Varela slaps down business groups’ constitutional scheme

“The Constitution belongs to the Panamanian people. It does not belong to a party or to an elected president or to an outgoing president. The constitutional debate belongs to four million Panamanians.” Photo by the Presidencia of Varela at the May 21 dedication of the Museum of Freedom and Democracy. His statements on the constitution came later that day at an appearance with President-Elect Cortizo at the C5 National Security Center.

Varela rebukes Chamber of Commerce, rejects call for special legislative session

by Eric Jackson

The elite business groups’ move to make undisclosed amendments to Panama’s constitution seems to have failed. The plan was to get the current National Assembly and then the incoming one after its July 1 inauguration to pass the Chamber or Commerce (CCIAP) and National Private Enterprise Council’s (CoNEP’s) reported but never published 27 pages of constitutional changes.

The regular sessions of the current legislature ended on April 30 and for a special session to take up the matter, there would have to be a presidential call for this. Starting on Monday, May 27 the assembly will be called into special session for about a dozen different things — lame duck appointments, ratification of what was an illegal contract that after changes of hands is now the basis for the huge copper project in Donoso and so on.

However, President Juan Carlos Varela, in remarks during a May 21 visit with President-Elect Nito Cortizo and incoming National Security Minister Rolando Mirones to the C5 National Security Center, that he would not put constitutional changes on the agenda.

Under Panama’s constitution a special legislative session may only consider things put on its agenda by the president. The business groups’ plan is thus dead.

Varela, whose family owns and runs Panama’s biggest liquor distilling business, has had strained relations with the Chamber of Commerce in particular for some time. You won’t find in his statements any acknowledgement that the Chamber represents “business” in general. (It doesn’t — where are the Chinese merchants, or the informal micro-businesses, or the nonwhite majority of business owners in the photos of Chamber of Commerce events?) And in rejecting the Chamber’s demand, Varela took a scolding tone telling Chamber of Commerce president Jorge Juan de la Guardia to:

Focus on economic issues and specific issues of economic reactivation. On issues of state policy, I think it is important to be led by the whole society, together with the authorities.

Varela’s own proposal to put the subject of convening a constitutional convention on the May 5 ballot was killed by a legislative committee, at the urging of the CCIAP and CoNEP. There was no political debt to be repaid, unless one wants to look at Varela’s position as payback.

Cortizo supported the CCIAP and CoNEP process and he will be the next president, but he comes in having won but one-third of the popular vote. Without the previous legislature giving the new one a proposal to ratify, any constitutional process would have to start anew. Historically, that’s a problem for presidents, an opportunity for people and parties that don’t get along with one another on other matters to join forces to vote against whatever the president with only a plurality mandate proposes. The president who loses a vote like that tends to become a lame duck, although in Cortizo’s case he would probably maintain a working legislative majority.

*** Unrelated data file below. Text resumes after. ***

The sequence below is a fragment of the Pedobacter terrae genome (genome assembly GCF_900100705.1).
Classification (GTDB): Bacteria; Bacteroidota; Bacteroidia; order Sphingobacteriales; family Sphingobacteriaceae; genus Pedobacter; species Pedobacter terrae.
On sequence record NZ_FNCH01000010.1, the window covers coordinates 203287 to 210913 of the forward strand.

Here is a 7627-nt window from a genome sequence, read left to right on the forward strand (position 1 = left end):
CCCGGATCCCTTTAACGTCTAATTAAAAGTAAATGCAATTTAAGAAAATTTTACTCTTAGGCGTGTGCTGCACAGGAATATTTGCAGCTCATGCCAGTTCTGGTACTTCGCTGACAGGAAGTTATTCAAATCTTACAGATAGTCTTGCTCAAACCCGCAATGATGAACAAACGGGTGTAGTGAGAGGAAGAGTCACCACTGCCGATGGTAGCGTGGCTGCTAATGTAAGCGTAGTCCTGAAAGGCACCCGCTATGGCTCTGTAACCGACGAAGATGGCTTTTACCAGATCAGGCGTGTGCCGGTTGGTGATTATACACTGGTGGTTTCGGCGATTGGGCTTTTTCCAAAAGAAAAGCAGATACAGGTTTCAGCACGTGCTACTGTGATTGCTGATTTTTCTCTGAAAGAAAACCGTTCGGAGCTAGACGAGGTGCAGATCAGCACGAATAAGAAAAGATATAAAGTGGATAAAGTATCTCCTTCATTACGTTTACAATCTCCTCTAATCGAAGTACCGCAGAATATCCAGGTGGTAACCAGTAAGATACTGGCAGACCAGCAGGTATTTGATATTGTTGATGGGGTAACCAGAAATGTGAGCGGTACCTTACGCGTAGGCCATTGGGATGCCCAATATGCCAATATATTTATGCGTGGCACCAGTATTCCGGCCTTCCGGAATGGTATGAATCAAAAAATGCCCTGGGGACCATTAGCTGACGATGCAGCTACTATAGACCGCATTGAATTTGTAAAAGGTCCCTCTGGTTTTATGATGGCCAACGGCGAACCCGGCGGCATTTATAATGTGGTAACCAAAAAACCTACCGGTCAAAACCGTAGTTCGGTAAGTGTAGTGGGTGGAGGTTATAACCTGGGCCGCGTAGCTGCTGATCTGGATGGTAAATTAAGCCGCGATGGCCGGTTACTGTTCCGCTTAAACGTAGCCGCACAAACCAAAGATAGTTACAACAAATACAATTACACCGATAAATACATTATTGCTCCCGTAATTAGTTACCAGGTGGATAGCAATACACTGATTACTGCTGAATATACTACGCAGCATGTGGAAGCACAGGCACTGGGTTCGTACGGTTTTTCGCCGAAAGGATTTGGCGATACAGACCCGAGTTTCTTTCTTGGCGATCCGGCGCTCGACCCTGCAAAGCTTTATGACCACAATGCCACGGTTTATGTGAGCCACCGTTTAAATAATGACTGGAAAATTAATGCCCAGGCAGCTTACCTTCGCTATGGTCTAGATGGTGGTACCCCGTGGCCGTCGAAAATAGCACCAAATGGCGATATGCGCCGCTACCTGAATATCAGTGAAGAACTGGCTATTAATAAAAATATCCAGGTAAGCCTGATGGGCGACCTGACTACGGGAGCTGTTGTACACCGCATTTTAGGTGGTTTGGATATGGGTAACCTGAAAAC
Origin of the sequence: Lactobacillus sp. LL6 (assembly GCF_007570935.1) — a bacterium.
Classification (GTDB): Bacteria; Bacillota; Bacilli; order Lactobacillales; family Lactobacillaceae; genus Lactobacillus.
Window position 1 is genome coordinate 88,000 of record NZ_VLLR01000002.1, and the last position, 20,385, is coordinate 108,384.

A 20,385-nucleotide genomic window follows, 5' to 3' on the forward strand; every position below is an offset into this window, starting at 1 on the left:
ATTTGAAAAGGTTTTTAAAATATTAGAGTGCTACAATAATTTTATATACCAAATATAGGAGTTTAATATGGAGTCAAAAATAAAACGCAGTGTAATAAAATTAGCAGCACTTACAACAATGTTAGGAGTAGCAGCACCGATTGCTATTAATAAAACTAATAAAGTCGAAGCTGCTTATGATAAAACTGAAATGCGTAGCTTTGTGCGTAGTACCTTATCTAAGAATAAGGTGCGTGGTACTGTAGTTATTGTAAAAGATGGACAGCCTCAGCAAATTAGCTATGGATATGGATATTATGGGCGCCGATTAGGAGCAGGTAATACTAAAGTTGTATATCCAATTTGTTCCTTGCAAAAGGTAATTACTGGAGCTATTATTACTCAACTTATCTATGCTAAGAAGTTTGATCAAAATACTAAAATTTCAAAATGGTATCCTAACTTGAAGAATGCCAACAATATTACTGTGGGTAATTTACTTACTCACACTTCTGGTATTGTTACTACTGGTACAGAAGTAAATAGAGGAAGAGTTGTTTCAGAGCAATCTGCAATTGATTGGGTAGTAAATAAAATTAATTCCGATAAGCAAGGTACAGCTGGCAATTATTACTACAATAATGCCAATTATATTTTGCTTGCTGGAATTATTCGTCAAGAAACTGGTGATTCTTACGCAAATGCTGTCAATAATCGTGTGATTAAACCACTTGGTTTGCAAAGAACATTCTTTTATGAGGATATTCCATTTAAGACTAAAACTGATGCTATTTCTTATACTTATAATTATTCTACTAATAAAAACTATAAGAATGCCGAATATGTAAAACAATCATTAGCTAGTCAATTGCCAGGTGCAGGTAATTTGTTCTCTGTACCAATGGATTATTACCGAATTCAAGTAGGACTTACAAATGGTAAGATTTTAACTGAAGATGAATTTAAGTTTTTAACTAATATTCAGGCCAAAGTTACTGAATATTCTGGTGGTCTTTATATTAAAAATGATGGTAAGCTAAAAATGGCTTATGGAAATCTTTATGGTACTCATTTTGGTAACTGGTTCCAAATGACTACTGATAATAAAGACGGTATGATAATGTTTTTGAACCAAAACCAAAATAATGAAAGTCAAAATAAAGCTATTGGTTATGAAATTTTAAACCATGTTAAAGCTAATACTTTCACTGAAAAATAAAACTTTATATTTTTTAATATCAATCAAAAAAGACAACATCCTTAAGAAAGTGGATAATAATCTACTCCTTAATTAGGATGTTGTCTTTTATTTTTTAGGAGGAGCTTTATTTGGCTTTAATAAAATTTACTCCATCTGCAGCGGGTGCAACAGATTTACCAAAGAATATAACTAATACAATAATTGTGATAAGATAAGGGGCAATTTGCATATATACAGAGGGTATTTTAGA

Call Varela what people may, a fake populist or a real one, just another oligarch or a different sort of one, a pathetic failure or a man of principle, he was systemic and categorical in his rejection of constitutional change by stealth, but an unelected group who have only wealth and surnames as their credentials. Beyond the warning that the public business is not to be privatized by relatively small groups, Varela also made the pragmatic argument about the two legislature approach to changing the constitution at this time:

I have ruled out that possibility. I feel that the constitutional issue deserves a much broader debate than doing something in 40 days. That would not be the right thing for the Panamanian people, who always hope for a new constitution and the improvement of the political system so as to improve their quality of life.

Back to the drawing board? Likely nobody is going to listen to the CCIAP or CoNEP about things constitutional for at least a little while. Cortizo has some political calculations, which he might offload onto someone else by along with the legislature calling for a constitutional convention and leaving it and its work to those delegates that may be elected and to the voters. He might take the risk of submitting particular changes to the voters in a referendum.

Then there are the usual dissidents and independents, now organizing as the Citizens United for a Constituent Assembly (CUCO) and contemplating a petition drive to force the question to the referendum.

The ultimate checks, balances and dangers are that if there is such a convention, whether originating as in the delegates taking charge of all government branches or parallel as in the delegates drafting what they will and perhaps having to put up with the president, legislature or courts interfering with their work, is that if the voters don’t like the end product they can vote “no” and end the process.

Bernal's take
CUCO leader Miguel Antonio Bernal’s take on the situation.

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